Notre Dame's academic investigation likely will drag on at least through next week, when students return to campus for the fall semester. So for the next few days, no news may be good news for Notre Dame football.
On Monday, though, athletic director Jack Swarbrick said on ESPN's "Mike and Mike" that "no evidence" has been uncovered in the investigation that shows the possible academic misconduct is a deep-seeded problem with the university.
"My confidence is very high that there isn't some sort of institutional issue here like a ghost class or a transcript problem or a member of the faculty doing something or an academic adviser," Swarbrick said. "That I'm very, very confident in."
Those comments echo what Swarbrick said at Friday's press conference — that if there were an institutional problem, the NCAA may come down harder with sanctions beyond Notre Dame possibly vacating wins from past seasons.
With less than two weeks remaining until Notre Dame's season opener against Rice, there isn't a clear timetable as to when the investigation will conclude and/or make a determination about the status of the four players currently suspended from team activities. Swarbrick said the investigation has poured over thousands of emails — which apparently is a point of contention with Phillip Daniels, the former Bears defensive end and father of wide receiver DaVaris Daniels.
On Saturday, Phillip Daniels wrote in a since-deleted tweet: "Message to athletes: Never use the university email system even if you are doing things the right way!"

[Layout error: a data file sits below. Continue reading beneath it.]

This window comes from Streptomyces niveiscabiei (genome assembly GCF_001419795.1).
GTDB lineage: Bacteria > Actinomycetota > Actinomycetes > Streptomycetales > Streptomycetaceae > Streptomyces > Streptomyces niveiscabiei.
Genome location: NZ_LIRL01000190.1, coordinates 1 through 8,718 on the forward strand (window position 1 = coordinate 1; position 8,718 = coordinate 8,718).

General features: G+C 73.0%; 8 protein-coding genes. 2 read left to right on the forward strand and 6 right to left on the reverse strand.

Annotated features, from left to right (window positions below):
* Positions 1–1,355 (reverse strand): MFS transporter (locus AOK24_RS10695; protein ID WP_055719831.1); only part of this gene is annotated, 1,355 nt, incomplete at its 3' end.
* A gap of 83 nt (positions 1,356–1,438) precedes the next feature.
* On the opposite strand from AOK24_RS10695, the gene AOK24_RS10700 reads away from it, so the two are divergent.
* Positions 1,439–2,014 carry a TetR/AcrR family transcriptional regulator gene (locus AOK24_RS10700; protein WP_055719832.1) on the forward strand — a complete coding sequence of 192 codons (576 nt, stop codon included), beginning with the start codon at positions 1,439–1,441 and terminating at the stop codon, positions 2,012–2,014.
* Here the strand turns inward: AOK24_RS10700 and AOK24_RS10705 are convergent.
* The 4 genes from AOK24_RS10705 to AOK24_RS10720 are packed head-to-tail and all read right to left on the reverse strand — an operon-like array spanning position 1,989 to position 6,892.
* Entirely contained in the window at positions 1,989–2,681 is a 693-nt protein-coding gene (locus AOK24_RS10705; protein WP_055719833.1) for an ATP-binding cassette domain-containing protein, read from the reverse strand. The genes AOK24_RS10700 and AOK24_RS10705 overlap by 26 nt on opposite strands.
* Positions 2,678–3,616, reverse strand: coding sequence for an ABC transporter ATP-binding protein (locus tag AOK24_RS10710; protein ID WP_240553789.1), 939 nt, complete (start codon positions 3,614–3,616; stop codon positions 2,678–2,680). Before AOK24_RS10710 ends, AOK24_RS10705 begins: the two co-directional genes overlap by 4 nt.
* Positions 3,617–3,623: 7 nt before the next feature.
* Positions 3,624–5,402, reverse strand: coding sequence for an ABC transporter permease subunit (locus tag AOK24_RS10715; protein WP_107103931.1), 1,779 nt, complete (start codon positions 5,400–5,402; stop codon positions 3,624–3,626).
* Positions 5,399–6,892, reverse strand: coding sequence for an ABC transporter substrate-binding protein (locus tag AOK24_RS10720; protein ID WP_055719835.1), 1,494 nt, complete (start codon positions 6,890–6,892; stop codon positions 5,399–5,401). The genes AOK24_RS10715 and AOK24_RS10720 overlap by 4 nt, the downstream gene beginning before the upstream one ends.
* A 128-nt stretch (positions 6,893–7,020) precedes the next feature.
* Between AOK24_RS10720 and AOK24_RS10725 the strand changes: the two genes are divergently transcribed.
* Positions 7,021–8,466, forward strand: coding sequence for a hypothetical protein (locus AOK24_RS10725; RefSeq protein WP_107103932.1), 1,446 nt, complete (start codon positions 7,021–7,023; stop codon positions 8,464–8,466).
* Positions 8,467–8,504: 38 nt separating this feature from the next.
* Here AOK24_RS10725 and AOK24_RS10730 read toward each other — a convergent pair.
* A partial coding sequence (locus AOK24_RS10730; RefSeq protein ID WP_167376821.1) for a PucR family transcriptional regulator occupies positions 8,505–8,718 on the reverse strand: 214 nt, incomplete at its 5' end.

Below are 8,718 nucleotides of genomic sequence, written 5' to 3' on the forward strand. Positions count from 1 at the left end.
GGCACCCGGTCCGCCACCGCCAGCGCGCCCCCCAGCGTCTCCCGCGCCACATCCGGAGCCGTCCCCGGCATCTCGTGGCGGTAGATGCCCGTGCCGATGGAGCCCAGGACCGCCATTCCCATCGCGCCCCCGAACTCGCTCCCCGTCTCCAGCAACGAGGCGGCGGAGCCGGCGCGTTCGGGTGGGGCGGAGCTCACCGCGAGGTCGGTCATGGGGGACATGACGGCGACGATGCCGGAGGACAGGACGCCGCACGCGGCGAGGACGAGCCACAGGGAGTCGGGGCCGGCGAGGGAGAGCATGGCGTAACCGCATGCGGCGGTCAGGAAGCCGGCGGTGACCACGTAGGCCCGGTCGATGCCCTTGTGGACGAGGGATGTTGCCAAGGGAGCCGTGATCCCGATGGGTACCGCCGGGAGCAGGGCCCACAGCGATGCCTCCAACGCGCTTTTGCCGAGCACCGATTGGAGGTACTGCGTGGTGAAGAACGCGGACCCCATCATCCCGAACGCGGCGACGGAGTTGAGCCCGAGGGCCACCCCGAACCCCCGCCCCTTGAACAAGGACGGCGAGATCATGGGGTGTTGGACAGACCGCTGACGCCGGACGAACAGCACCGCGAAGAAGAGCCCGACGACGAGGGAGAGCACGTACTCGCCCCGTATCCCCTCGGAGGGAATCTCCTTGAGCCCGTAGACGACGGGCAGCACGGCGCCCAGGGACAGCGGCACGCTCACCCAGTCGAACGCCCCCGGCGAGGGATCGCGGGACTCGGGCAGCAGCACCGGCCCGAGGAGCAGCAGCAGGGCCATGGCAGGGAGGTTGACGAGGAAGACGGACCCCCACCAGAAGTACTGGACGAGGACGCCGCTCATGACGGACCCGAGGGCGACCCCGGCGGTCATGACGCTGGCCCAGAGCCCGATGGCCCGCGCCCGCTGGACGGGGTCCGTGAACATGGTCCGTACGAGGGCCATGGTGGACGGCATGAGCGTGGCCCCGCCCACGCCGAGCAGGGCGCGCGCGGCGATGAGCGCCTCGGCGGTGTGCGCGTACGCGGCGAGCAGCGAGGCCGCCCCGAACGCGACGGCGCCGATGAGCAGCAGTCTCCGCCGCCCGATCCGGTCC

For now, Daniels, cornerback KeiVarae Russell, linebacker Kendall Moore and defensive end Ishaq Williams will remain suspended from team activities so long as the investigation is ongoing.
"There's evidence that they may have worked together in a way that just isn't okay with Notre Dame," Swarbrick said.
From a football and public relations standpoint, the potential losses of the four key players and the ignominy of an academic investigation have hurt the school over the last 72 hours. But Swarbrick said he's "especially proud" of the process at Notre Dame — which does not involve athletics — to get to the bottom of the possible academic improprieties.
"We had somebody detect a potential anomaly in a paper. It would've been easy to look at the paper, make a determination about that student-athlete and move on," Swarbrick said. "That's now how Notre Dame works. We want to make sure — we want to protect the academic integrity and the values of the university."